When is journalism a crime?

July 6, 2014 6:00 pm

The verdict to sentence three Al Jazeera journalists to at least seven years in prison has sparked outrage around the world. The Egyptian court found Peter Greste, Mohamed Fahmy and Baher Mohamed guilty of reporting false news and associating with the now blacklisted Muslim Brotherhood.

6a7574d1-e542-4e83-b651-3ffd51765386-460x276‘‘Journalism is not a crime,’’ Juris Greste told a press conference following the news of his son’s sentencing.

Such has the shock of the court’s rulings resonated across the world that the public and media organisations have taken to social media to deride the Egyptian judiciary’s draconian actions. Governments and journalists have also expressed their concern for the lack of freedom of expression and speech in the North African country.

In this instance journalism is indeed not a crime and to be handed down such sentences for simply reporting what is going on in the world defies logic and justice. Divert your attention to the UK, however, and you’re likely to have caught the media frenzy over Andy Coulson’s guilty verdict on phone hacking charges and intercepting voicemail messages.

While the former editor of the News of the World and director of communications to David Cameron was handed down an 18 month jail term, the phone-hacking scandal and trial have had far-reaching implications for both British and global press organisations and their regulation.

david-cameron-arrives-to-hold-a-press-conference-at-10-downing-street-pic-getty-images-617585161How journalists go about obtaining their information has always been an ethical and legal grey area and the boundaries have often been overstepped in pursuit of stories.

Phone hacking and bribery are criminal offences and using these methodologies in journalism to report what is arguably interesting to the public but not necessarily within the public interest, worse still. (Not that a public interest justification would even hold up in a court of law as there is no such defence for anyone caught breaking the Regulation of Investigatory Powers Act 2000 (RIPA) as far as phone hacking is concerned.)

Freedoms of expression and speech have long been key indicators of democratic societies. But governments, including those that pride themselves on being democratic, often seem to blur the lines where it suits them. Journalism is often condemned as a crime so as to control what information and news is released to the public and as such the right to inform and be informed suffers.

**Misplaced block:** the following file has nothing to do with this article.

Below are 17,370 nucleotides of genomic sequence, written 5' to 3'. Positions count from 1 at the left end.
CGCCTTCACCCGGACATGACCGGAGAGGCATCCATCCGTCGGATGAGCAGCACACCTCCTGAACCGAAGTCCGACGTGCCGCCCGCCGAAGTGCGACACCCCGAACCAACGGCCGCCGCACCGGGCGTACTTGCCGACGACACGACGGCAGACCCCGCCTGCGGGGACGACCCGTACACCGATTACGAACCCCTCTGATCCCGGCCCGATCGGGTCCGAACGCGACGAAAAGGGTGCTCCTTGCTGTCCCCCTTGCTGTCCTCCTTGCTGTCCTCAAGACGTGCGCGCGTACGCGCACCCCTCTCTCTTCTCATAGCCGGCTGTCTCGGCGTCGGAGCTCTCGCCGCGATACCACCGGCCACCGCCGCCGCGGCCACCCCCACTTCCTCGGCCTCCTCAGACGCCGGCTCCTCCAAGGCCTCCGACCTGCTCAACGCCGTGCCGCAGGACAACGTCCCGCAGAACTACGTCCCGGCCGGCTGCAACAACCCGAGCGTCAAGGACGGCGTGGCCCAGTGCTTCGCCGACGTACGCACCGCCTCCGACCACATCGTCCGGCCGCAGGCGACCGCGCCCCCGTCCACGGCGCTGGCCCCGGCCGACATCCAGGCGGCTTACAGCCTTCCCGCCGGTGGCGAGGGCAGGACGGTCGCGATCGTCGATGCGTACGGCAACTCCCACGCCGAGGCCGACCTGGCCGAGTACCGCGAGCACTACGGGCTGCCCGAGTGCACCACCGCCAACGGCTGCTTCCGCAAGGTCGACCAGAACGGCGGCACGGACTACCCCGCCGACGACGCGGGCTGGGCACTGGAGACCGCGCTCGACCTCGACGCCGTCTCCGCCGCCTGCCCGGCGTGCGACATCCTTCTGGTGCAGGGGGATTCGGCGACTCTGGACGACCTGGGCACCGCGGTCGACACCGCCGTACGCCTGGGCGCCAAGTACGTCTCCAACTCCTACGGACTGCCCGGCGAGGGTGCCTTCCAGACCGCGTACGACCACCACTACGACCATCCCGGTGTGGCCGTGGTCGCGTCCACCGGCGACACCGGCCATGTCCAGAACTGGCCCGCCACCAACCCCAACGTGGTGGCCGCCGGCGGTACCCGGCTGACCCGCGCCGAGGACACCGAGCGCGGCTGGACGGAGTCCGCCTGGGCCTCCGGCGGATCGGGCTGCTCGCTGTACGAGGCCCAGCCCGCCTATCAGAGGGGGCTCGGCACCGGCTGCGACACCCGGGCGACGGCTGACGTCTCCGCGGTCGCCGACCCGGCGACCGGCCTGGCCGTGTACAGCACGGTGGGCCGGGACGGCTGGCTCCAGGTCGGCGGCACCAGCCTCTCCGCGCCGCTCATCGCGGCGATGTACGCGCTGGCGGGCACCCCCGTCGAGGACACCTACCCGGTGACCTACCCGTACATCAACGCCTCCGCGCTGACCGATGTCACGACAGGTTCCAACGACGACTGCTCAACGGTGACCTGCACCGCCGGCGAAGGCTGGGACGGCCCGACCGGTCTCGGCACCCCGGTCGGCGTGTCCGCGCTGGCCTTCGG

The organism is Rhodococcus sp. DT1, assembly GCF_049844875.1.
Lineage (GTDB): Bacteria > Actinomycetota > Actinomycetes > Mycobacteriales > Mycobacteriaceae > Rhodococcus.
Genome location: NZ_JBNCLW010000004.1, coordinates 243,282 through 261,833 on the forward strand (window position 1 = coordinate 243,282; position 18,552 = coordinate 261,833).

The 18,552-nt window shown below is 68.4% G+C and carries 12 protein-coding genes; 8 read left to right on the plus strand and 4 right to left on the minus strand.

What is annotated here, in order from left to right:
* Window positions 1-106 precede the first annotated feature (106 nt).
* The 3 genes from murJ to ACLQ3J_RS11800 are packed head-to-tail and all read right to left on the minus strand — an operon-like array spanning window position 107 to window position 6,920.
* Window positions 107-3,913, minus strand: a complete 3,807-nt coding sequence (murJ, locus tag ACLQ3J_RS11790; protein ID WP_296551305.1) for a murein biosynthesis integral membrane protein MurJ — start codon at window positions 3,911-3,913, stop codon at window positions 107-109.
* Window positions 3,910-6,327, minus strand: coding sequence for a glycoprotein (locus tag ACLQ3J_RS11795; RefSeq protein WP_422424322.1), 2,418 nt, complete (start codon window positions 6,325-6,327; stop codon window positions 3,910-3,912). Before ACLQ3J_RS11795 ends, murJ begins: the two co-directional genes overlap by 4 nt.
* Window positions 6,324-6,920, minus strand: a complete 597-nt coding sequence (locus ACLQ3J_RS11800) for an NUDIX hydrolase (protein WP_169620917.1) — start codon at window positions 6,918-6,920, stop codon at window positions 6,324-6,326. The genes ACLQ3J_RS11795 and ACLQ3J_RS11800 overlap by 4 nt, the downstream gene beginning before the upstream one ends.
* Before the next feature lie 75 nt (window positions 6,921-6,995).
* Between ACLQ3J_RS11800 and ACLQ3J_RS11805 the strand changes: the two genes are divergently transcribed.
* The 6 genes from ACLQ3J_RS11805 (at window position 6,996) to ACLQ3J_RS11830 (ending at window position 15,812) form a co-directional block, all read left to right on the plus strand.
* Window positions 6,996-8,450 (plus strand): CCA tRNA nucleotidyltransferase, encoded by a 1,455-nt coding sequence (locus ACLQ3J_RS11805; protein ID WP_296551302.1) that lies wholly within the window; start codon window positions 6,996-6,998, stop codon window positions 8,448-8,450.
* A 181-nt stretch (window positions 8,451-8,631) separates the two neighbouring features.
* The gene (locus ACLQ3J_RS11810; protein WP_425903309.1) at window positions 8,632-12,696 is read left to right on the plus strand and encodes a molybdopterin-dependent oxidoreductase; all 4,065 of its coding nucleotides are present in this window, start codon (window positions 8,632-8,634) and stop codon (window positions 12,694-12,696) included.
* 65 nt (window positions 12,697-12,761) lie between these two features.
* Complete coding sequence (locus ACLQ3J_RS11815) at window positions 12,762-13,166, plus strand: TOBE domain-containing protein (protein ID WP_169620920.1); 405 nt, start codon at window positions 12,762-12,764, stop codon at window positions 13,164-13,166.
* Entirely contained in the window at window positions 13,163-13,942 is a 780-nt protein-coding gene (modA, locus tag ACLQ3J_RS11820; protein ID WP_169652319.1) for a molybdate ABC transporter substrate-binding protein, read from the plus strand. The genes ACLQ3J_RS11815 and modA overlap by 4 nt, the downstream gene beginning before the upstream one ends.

In its annual World Press Freedom Index, Reporters without Borders surveyed 180 countries and found that armed conflicts, misuse of judicial proceedings and governments’ overly-broad use of national security measures and surveillance are among the factors that have resulted in a clear decline of freedom of the press in every part of the world.

130802_bradley_manning_edward_snowden_aps_6051Perhaps most surprising in the Freedom Index report was the significant decline of the United States (46th), which fell 13 places amid increased efforts to track down whistle-blowers and the sources of leaks. The report notes how the ‘‘trial and conviction of Private Bradley Manning and the pursuit of NSA analyst Edward Snowden were warnings to all those thinking of assisting in the disclosure of sensitive information that would clearly be in the public interest.’’

The findings of the Committee to Protect Journalists’ annual Attacks on the Press report are equally sobering. By the end of last year, 211 journalists were imprisoned and 99 had been killed globally while carrying out their work.

Amnesty International has documented a pattern of journalists facing repression and attacks around the world. In its World Press Freedom Day report last year it noted how in the Syrian armed conflict, ‘‘scores of journalists reporting on human rights abuses have been killed, arbitrarily arrested, detained, subjected to enforced disappearances and tortured.’’

Responsible reporting about the issues that shape people’s lives is a key building block of any free society. And this freedom matters.

Journalism is not a crime. Journalism is not terrorism. It is an important cornerstone of freedom that holds governments to account and sheds light on the truth. Journalism informs and inspires. It probes and challenges the world we live in and must be done so responsibly.

Sadly, journalists are frequently arrested, threatened, assaulted and imprisoned on bogus charges, including ‘‘endangering national security’’ or ‘‘terrorism’’. When the media is bullied into silence, the truth dies. It is up to all of us to keep it alive and make all voices heard.


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